In recent days, automatic fire detection and control is becoming very essential to reduce the fire in a building or an industry. It provides real-time surveillance, monitoring and automatic alarm. A key aspect of such systems is to identify a developing fire emergency in a timely manner, and to alert the building’s occupants and nearby fire stations.
In this Instructable, we will learn how to create a low cost fire detection system in which different subsystems communicates with each other over the Internet. This project is a combination of electronic circuits, programming and networking mechanisms working together to detect the presence of fire and provides an alert through a visual medium. Furthermore, the usage of light weight MQTT protocol aids in (almost) real-time execution and parsing of the critical data.
In this project, we consider an example of an organization which has one headquarters(HQ) and four sister institutions. All five firms of the organization has a control room each to monitor the fire status of the sister institutions. All control rooms receive the fire status of the four sister institutions and visually alerts the control room personnel by the glowing of respective LED (for eg., if there is a fire emergency in Institution 1, then LED 1 in all the control rooms glows). At the sister institutions, fire is detected using infrared sensors (Note: Hot objects emit Infrared Rays). The communication between the control rooms are performed using the MQTT protocol. The control room at the sister institutions are based on NodeMCU and acts as a node in the network. On the other hand, the control room at the HQ is equipped with a Raspberry Pi and acts as a broker. To display the fire status, another instance of a node is created at the Raspberry Pi.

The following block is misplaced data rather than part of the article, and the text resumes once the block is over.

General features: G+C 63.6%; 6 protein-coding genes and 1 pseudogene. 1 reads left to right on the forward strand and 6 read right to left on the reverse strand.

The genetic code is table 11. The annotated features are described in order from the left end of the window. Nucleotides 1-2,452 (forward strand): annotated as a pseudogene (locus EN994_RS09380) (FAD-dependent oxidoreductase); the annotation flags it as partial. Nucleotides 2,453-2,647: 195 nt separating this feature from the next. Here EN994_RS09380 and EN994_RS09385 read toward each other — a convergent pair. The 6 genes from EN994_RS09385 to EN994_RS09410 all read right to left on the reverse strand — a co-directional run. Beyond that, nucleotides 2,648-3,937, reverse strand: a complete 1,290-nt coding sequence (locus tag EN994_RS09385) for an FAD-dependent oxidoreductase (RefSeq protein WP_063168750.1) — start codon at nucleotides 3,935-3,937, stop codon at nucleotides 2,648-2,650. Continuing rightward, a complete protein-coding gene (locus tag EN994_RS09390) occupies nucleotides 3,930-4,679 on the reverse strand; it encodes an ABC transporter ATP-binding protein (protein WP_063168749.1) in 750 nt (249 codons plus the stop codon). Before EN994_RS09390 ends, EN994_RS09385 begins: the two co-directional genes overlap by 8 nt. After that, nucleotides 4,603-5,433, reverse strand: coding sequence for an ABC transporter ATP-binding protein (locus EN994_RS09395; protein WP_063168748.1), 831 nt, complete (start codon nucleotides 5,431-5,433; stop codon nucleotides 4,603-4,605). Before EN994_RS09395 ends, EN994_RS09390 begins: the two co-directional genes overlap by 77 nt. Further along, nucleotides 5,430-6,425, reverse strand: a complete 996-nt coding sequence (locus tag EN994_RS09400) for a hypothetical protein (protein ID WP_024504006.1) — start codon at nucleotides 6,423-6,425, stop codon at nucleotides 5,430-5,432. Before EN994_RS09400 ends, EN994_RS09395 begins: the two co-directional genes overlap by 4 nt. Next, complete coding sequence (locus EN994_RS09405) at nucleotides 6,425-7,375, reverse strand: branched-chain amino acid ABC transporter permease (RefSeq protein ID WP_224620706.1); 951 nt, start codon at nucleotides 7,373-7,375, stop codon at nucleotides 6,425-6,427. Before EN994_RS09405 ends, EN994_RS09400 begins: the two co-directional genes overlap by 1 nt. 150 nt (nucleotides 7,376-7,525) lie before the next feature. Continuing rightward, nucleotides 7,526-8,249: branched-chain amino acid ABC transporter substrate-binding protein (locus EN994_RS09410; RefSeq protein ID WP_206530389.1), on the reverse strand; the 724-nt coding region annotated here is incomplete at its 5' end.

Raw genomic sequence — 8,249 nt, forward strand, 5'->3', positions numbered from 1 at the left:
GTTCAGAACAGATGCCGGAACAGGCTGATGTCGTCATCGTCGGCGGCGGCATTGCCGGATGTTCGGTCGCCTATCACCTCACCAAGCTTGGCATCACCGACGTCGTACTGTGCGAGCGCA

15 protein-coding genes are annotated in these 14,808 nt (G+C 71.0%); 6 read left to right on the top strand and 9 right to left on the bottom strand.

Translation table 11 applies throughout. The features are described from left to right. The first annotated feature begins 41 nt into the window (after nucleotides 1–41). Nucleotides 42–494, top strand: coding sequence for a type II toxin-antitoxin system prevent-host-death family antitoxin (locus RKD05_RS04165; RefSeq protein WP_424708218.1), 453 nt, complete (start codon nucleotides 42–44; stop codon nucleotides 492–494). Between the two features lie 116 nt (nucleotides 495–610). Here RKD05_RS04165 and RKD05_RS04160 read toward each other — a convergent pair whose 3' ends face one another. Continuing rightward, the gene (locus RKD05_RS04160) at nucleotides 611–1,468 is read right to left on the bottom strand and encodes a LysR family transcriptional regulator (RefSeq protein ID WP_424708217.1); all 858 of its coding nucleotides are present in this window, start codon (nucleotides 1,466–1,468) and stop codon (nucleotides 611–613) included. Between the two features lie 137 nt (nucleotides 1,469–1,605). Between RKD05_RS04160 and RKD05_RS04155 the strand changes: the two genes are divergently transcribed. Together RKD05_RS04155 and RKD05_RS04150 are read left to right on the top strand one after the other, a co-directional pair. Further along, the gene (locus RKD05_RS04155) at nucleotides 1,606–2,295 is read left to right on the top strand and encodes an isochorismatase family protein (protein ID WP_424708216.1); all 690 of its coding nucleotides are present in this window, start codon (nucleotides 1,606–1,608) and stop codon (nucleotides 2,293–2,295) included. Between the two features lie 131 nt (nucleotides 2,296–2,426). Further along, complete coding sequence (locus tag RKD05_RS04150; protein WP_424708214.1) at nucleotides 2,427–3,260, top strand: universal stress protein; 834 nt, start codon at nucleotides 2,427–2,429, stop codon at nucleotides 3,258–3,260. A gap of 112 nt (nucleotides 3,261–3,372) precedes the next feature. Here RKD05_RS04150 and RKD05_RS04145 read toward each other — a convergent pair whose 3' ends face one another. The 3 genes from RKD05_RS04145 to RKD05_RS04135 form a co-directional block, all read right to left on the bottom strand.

This project brushes over the following topics:
- SSH Raspberry Pi
- Raspberry Pi as an MQTT broker
- Port Forwarding
- NodeMCU as publisher and subscriber
- Raspberry Pi as a subscriber
- File transfer over IP address (SFTP)
Step 1: Materials Required
- LEDs x 20
- Resistor x 5
- NodeMCU x 4
- Raspberry PI 2 x 1
- Ethernet Cable x 1
- Network Router with Internet Connectivity x 1
- Breadboards x 9
- Infrared Sensors x 4
- Micro USB Cable x 5
- Wires (Male to Male, Male to Female)
Step 2: Enable SSH on Raspberry Pi
Communicating with Pi using SSH has the following advantages:
- Connecting peripherals like keyboard and mouse on Pi can be avoided.
- We can work on Pi remotely.
By default, SSH service on Raspberry Pi is turned off. To enable this service, the following steps are done:
1. Type the following command on the terminal
$ sudo raspi-config
(Note: You may enter $ sudo -i to enable root access for the user)
2. Select ‘Interfacing Options‘ (#5) on the window that pops up.
3. Select ‘SSH‘ (#2)
4. Click ‘Yes‘ to enable the service.
5. Click ‘OK‘
6. Click ‘Finish‘
Step 3: Access Pi Through Putty
Putty is a terminal emulator.
1. Connect Raspberry Pi to a network router via an Ethernet cable
2. Enter the following command in the Pi’s terminal to know the local IP address of the Raspberry Pi.
3. Note down the IP address that is written after “inet addr:”
4. Download and Install Putty on your computer from www.putty.org (Make sure that your computer is connected to the same network as the Raspberry Pi)
5. Open Putty, Select ‘SSH’ and type in the IP address that was noted down earlier.
6. Enter the log in credentials of Raspberry Pi in the terminal window that opens up.
Step 4: Understanding MQTT
MQTT is a light weight messaging protocol that stands for MQ Telemetry Transport. In an MQTT system, several clients or nodes may be connected to a broker(/server). The clients publish certain data as a message under a specific topic. Any other client which is interested in receiving that data, subscribes to the respective topic. All the data transfer is performed via the broker.
The following link would provide a deeper insight to the theory of MQTT: http://internetofthingsagenda.techtarget.com/defin…
Source: MQTT Based Fire Detection System